Where there is excess water moving across the surface area of the soil this can be controlled by planting above ground level and retaining with timber, stone or brick walling. Another method is to make a mound and plant on top. When planting Camellias in the ground, the soil should have large quantities of garden compost and well-rotted animal manure worked in. 
Remember that manure that is too fresh will burn the roots.


Many camel­lias adapt well to growing in large containers on balconies and verandahs.


Stand the containers off the ground on bricks or pot legs and this will allow the water to drain away from the soil. I can’t stress enough how important it is to make sure that the Camellia plants do not become under or over watered especially in container grown plants. 
A self-watering pot is a good way to grow camellias in pots to ensure that the plants are supplied with the correct amount of water all year round. These pots can be connected to an automatic or manual drip watering system. 
Empty the water out of the bottom storage area once a month and leave for several days before refilling. This will help to prevent algae and mosquitoes breeding in the water. It will also let the roots that are growing through the drainage plate die. If the roots are left to penetrate through and grow they will fill the area below and take up vital water storage room.

Hanging Baskets

Did you know some varieties of Camellias can be grown in hanging baskets?
You will need to select smaller growing varieties with soft hanging foliage. The branches can be helped to hang furthermore by adding small lead fishing sinkers weights onto the ends of each stem while you are training and pruning your plant into shape.

Potting Mix

Most Nurseries have a special potting mixture ready for planting Camellias in tubs or containers. 
These plants should not be planted too deeply and the soil should be lightly firmed down and well watered after planting. The average gardener tends to pack the soil too loosely around the plant and later on the roots are exposed after the soil has settled down.


Camellias should be kept moist but never waterlogged! Over-watering can be just as harmful as under-watering so caution is always advised. The amount of water required is very much dependant upon your local weather conditions and so varies from region to region. Water well and water deeply during the summer months to help promote healthy new growth, remember — once camellias has established themselves they are quite drought hardy! Potted camellias will require less water than those in the garden, try to make certain potted plants aren’t left standing in a bowl of water.

Feeding is ideally done each spring, often just as the camellia has finished flowering and new growth has started to appear. A controlled release fertiliser containing essential nutrients and trace elements is ideal for camellias. The amount of fertiliser required will depend entirely upon the size and age of the camellia and/or the pot it’s in. Always follow the directions carefully and use the dosage rate recommended on the container. When feeding the fertiliser should be spread at the edge of the pot for potted plants and along the drip zone for plants in a garden, never place fertiliser near the trunk of the plant. Lastly remember it’s always better to under-feed than to over-feed! During summer an additional light coating of animal manure and mulch can also be applied at the base of camellias in a garden bed. This will help to keep the root system cool and prevent warm winds from drying out the soil. Never apply lime or mushroom compost!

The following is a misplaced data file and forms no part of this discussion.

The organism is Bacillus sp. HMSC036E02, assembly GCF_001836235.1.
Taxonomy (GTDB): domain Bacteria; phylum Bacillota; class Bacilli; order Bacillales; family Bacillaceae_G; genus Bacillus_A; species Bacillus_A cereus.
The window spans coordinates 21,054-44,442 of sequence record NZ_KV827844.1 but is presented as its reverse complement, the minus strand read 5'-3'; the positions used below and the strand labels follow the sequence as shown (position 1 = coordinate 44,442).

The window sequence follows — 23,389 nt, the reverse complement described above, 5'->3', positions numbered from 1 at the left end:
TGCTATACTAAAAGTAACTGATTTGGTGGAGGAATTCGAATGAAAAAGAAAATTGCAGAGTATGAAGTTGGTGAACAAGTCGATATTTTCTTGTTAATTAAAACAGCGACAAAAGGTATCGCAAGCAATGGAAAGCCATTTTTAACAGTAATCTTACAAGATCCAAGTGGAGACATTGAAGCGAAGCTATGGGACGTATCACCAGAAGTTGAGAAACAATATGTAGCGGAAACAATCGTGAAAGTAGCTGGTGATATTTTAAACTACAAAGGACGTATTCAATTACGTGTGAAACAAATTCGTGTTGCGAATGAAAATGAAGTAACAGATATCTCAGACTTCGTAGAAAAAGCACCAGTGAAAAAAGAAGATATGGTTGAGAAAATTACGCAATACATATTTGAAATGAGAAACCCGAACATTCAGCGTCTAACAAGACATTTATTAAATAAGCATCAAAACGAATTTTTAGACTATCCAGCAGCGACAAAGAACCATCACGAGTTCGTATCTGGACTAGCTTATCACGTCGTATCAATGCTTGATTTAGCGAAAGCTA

Camellias do not need a great deal of pruning. However, the appearance of mature plants may be improved by removing weak or dead wood. Pruning is best done at the end of winter, after the camellia has finished flowering and before new growth has begun to appear. If spring has arrived and your camellia is still flowering you may have to sacrifice some end of season blooms in preference for pruning before the new growth period begins.


Camellias are considered very pest and disease resistant, the majority of plants will never experience any problems with disease whatsoever, occasionally though pests may become a nuisance. The pests that most commonly affect camellias are the leaf suckers such as scale, aphids and mites which draw nutrients out of foliage, new growth and flower buds. Use a good insecticide to put a swift end to any troublesome pests on your camellias. Please be sure to follow the directions on the bottle, including the safety directions, before spraying your plants. A stronger white oil based spray may be required for really bad scale or mite problems. Always remember to exercise caution before using any insecticides and be sure to identify the pest first before spraying.